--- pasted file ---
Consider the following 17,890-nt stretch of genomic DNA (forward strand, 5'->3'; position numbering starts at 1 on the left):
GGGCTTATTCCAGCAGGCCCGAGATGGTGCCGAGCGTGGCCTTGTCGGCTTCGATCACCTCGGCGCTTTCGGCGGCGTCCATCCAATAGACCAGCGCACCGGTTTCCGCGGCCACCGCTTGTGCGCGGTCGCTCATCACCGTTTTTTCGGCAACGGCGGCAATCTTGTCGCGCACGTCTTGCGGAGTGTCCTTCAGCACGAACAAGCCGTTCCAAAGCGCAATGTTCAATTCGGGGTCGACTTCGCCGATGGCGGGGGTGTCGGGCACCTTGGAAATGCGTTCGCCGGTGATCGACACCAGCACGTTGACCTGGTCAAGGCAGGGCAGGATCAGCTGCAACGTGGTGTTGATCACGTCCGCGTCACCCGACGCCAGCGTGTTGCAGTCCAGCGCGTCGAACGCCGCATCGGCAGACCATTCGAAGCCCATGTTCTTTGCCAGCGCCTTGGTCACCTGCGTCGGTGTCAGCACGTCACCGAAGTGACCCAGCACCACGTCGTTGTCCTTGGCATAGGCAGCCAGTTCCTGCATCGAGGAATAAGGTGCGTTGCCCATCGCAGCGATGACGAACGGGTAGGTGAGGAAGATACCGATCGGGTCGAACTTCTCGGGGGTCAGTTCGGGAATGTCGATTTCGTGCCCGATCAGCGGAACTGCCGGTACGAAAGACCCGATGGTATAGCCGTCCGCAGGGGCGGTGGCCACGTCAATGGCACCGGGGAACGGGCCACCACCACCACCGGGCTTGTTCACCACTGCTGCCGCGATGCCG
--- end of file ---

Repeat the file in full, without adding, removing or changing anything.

Consider the following 17,890-nt stretch of genomic DNA (forward strand, 5'->3'; position numbering starts at 1 on the left):
GGGCTTATTCCAGCAGGCCCGAGATGGTGCCGAGCGTGGCCTTGTCGGCTTCGATCACCTCGGCGCTTTCGGCGGCGTCCATCCAATAGACCAGCGCACCGGTTTCCGCGGCCACCGCTTGTGCGCGGTCGCTCATCACCGTTTTTTCGGCAACGGCGGCAATCTTGTCGCGCACGTCTTGCGGAGTGTCCTTCAGCACGAACAAGCCGTTCCAAAGCGCAATGTTCAATTCGGGGTCGACTTCGCCGATGGCGGGGGTGTCGGGCACCTTGGAAATGCGTTCGCCGGTGATCGACACCAGCACGTTGACCTGGTCAAGGCAGGGCAGGATCAGCTGCAACGTGGTGTTGATCACGTCCGCGTCACCCGACGCCAGCGTGTTGCAGTCCAGCGCGTCGAACGCCGCATCGGCAGACCATTCGAAGCCCATGTTCTTTGCCAGCGCCTTGGTCACCTGCGTCGGTGTCAGCACGTCACCGAAGTGACCCAGCACCACGTCGTTGTCCTTGGCATAGGCAGCCAGTTCCTGCATCGAGGAATAAGGTGCGTTGCCCATCGCAGCGATGACGAACGGGTAGGTGAGGAAGATACCGATCGGGTCGAACTTCTCGGGGGTCAGTTCGGGAATGTCGATTTCGTGCCCGATCAGCGGAACTGCCGGTACGAAAGACCCGATGGTATAGCCGTCCGCAGGGGCGGTGGCCACGTCAATGGCACCGGGGAACGGGCCACCACCACCACCGGGCTTGTTCACCACTGCTGCCGCGATGCCG